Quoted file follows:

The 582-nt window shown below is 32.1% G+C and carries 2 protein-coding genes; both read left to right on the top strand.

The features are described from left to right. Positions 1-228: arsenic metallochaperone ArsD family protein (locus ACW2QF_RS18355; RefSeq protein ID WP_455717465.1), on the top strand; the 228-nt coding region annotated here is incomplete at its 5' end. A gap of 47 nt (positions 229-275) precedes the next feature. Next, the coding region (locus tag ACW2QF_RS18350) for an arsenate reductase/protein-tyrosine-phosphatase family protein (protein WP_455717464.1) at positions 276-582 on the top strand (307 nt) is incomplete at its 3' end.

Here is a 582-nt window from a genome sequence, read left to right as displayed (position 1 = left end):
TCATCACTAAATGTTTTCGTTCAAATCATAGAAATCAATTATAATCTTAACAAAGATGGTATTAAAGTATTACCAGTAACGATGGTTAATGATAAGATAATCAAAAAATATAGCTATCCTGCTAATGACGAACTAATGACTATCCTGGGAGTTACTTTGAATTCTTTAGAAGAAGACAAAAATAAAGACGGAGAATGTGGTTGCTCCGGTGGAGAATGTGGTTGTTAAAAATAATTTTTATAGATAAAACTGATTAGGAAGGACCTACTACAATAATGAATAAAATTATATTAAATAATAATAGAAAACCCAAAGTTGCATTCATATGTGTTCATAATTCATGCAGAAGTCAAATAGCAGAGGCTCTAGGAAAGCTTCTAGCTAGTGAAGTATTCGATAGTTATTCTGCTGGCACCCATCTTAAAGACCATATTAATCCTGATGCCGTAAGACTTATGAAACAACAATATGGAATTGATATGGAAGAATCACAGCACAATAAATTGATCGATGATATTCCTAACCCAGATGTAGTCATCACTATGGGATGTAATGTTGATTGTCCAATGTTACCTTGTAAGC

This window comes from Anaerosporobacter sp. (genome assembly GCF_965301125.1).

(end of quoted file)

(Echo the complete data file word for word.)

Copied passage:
The 582-nt window shown below is 32.1% G+C and carries 2 protein-coding genes; both read left to right on the top strand.

The features are described from left to right. Positions 1-228: arsenic metallochaperone ArsD family protein (locus ACW2QF_RS18355; RefSeq protein ID WP_455717465.1), on the top strand; the 228-nt coding region annotated here is incomplete at its 5' end. A gap of 47 nt (positions 229-275) precedes the next feature. Next, the coding region (locus tag ACW2QF_RS18350) for an arsenate reductase/protein-tyrosine-phosphatase family protein (protein WP_455717464.1) at positions 276-582 on the top strand (307 nt) is incomplete at its 3' end.

Here is a 582-nt window from a genome sequence, read left to right as displayed (position 1 = left end):
TCATCACTAAATGTTTTCGTTCAAATCATAGAAATCAATTATAATCTTAACAAAGATGGTATTAAAGTATTACCAGTAACGATGGTTAATGATAAGATAATCAAAAAATATAGCTATCCTGCTAATGACGAACTAATGACTATCCTGGGAGTTACTTTGAATTCTTTAGAAGAAGACAAAAATAAAGACGGAGAATGTGGTTGCTCCGGTGGAGAATGTGGTTGTTAAAAATAATTTTTATAGATAAAACTGATTAGGAAGGACCTACTACAATAATGAATAAAATTATATTAAATAATAATAGAAAACCCAAAGTTGCATTCATATGTGTTCATAATTCATGCAGAAGTCAAATAGCAGAGGCTCTAGGAAAGCTTCTAGCTAGTGAAGTATTCGATAGTTATTCTGCTGGCACCCATCTTAAAGACCATATTAATCCTGATGCCGTAAGACTTATGAAACAACAATATGGAATTGATATGGAAGAATCACAGCACAATAAATTGATCGATGATATTCCTAACCCAGATGTAGTCATCACTATGGGATGTAATGTTGATTGTCCAATGTTACCTTGTAAGC

This window comes from Anaerosporobacter sp. (genome assembly GCF_965301125.1).